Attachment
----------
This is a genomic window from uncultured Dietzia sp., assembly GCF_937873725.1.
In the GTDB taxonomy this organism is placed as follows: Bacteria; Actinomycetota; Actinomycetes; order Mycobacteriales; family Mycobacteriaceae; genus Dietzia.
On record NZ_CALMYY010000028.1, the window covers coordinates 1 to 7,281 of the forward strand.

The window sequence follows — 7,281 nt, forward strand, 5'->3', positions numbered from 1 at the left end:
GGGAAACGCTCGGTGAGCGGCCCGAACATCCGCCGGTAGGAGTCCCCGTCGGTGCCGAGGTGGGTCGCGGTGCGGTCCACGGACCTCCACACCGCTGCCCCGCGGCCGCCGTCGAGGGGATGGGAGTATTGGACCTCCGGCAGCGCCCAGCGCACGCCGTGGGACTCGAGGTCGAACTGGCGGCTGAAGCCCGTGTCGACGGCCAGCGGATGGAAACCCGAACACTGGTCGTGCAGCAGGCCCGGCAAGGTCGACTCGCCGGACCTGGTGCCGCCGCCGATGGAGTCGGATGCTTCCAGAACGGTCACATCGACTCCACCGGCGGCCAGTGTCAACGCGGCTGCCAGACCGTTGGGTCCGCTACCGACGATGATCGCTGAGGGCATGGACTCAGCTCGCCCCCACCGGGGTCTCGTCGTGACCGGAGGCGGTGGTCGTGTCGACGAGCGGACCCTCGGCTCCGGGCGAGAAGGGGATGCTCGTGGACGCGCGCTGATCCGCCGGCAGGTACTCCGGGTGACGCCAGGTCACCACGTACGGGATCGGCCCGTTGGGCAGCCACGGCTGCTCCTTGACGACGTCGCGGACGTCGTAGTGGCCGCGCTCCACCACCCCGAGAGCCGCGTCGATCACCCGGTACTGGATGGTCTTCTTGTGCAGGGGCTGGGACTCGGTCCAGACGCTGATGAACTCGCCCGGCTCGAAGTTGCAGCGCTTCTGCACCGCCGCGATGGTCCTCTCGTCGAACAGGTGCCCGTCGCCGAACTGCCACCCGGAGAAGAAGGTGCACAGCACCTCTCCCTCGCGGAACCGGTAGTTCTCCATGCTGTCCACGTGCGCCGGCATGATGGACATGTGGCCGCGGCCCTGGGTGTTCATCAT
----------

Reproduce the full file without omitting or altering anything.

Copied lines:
This is a genomic window from uncultured Dietzia sp., assembly GCF_937873725.1.
In the GTDB taxonomy this organism is placed as follows: Bacteria; Actinomycetota; Actinomycetes; order Mycobacteriales; family Mycobacteriaceae; genus Dietzia.
On record NZ_CALMYY010000028.1, the window covers coordinates 1 to 7,281 of the forward strand.

The window sequence follows — 7,281 nt, forward strand, 5'->3', positions numbered from 1 at the left end:
GGGAAACGCTCGGTGAGCGGCCCGAACATCCGCCGGTAGGAGTCCCCGTCGGTGCCGAGGTGGGTCGCGGTGCGGTCCACGGACCTCCACACCGCTGCCCCGCGGCCGCCGTCGAGGGGATGGGAGTATTGGACCTCCGGCAGCGCCCAGCGCACGCCGTGGGACTCGAGGTCGAACTGGCGGCTGAAGCCCGTGTCGACGGCCAGCGGATGGAAACCCGAACACTGGTCGTGCAGCAGGCCCGGCAAGGTCGACTCGCCGGACCTGGTGCCGCCGCCGATGGAGTCGGATGCTTCCAGAACGGTCACATCGACTCCACCGGCGGCCAGTGTCAACGCGGCTGCCAGACCGTTGGGTCCGCTACCGACGATGATCGCTGAGGGCATGGACTCAGCTCGCCCCCACCGGGGTCTCGTCGTGACCGGAGGCGGTGGTCGTGTCGACGAGCGGACCCTCGGCTCCGGGCGAGAAGGGGATGCTCGTGGACGCGCGCTGATCCGCCGGCAGGTACTCCGGGTGACGCCAGGTCACCACGTACGGGATCGGCCCGTTGGGCAGCCACGGCTGCTCCTTGACGACGTCGCGGACGTCGTAGTGGCCGCGCTCCACCACCCCGAGAGCCGCGTCGATCACCCGGTACTGGATGGTCTTCTTGTGCAGGGGCTGGGACTCGGTCCAGACGCTGATGAACTCGCCCGGCTCGAAGTTGCAGCGCTTCTGCACCGCCGCGATGGTCCTCTCGTCGAACAGGTGCCCGTCGCCGAACTGCCACCCGGAGAAGAAGGTGCACAGCACCTCTCCCTCGCGGAACCGGTAGTTCTCCATGCTGTCCACGTGCGCCGGCATGATGGACATGTGGCCGCGGCCCTGGGTGTTCATCAT